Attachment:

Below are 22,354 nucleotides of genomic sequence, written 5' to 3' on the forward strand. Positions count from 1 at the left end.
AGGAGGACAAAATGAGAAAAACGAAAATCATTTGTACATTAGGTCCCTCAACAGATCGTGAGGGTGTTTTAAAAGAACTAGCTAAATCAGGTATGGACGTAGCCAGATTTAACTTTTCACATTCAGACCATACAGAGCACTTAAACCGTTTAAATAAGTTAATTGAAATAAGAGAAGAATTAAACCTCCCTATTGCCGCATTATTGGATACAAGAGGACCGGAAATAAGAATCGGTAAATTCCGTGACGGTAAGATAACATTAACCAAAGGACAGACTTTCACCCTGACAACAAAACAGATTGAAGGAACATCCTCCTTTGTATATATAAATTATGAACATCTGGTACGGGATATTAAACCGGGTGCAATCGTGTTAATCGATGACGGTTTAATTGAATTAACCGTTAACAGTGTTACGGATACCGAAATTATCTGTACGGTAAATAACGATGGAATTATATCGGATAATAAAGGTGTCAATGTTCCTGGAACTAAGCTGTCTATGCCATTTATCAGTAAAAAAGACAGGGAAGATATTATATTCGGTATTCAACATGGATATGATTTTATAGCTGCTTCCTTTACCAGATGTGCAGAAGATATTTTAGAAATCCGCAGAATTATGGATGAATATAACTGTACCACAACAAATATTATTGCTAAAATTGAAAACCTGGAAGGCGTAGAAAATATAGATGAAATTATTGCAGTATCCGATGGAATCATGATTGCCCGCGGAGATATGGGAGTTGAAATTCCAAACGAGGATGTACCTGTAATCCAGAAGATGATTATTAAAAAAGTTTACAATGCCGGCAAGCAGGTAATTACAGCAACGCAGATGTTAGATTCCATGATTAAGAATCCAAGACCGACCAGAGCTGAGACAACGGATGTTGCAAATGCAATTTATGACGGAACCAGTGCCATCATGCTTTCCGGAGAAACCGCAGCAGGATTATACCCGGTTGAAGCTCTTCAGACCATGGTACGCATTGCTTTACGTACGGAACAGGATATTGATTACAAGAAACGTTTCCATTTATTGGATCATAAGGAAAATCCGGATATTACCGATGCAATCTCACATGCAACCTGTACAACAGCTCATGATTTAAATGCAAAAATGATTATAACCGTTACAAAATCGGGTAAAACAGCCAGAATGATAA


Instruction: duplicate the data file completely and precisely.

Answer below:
Below are 22,354 nucleotides of genomic sequence, written 5' to 3' on the forward strand. Positions count from 1 at the left end.
AGGAGGACAAAATGAGAAAAACGAAAATCATTTGTACATTAGGTCCCTCAACAGATCGTGAGGGTGTTTTAAAAGAACTAGCTAAATCAGGTATGGACGTAGCCAGATTTAACTTTTCACATTCAGACCATACAGAGCACTTAAACCGTTTAAATAAGTTAATTGAAATAAGAGAAGAATTAAACCTCCCTATTGCCGCATTATTGGATACAAGAGGACCGGAAATAAGAATCGGTAAATTCCGTGACGGTAAGATAACATTAACCAAAGGACAGACTTTCACCCTGACAACAAAACAGATTGAAGGAACATCCTCCTTTGTATATATAAATTATGAACATCTGGTACGGGATATTAAACCGGGTGCAATCGTGTTAATCGATGACGGTTTAATTGAATTAACCGTTAACAGTGTTACGGATACCGAAATTATCTGTACGGTAAATAACGATGGAATTATATCGGATAATAAAGGTGTCAATGTTCCTGGAACTAAGCTGTCTATGCCATTTATCAGTAAAAAAGACAGGGAAGATATTATATTCGGTATTCAACATGGATATGATTTTATAGCTGCTTCCTTTACCAGATGTGCAGAAGATATTTTAGAAATCCGCAGAATTATGGATGAATATAACTGTACCACAACAAATATTATTGCTAAAATTGAAAACCTGGAAGGCGTAGAAAATATAGATGAAATTATTGCAGTATCCGATGGAATCATGATTGCCCGCGGAGATATGGGAGTTGAAATTCCAAACGAGGATGTACCTGTAATCCAGAAGATGATTATTAAAAAAGTTTACAATGCCGGCAAGCAGGTAATTACAGCAACGCAGATGTTAGATTCCATGATTAAGAATCCAAGACCGACCAGAGCTGAGACAACGGATGTTGCAAATGCAATTTATGACGGAACCAGTGCCATCATGCTTTCCGGAGAAACCGCAGCAGGATTATACCCGGTTGAAGCTCTTCAGACCATGGTACGCATTGCTTTACGTACGGAACAGGATATTGATTACAAGAAACGTTTCCATTTATTGGATCATAAGGAAAATCCGGATATTACCGATGCAATCTCACATGCAACCTGTACAACAGCTCATGATTTAAATGCAAAAATGATTATAACCGTTACAAAATCGGGTAAAACAGCCAGAATGATAA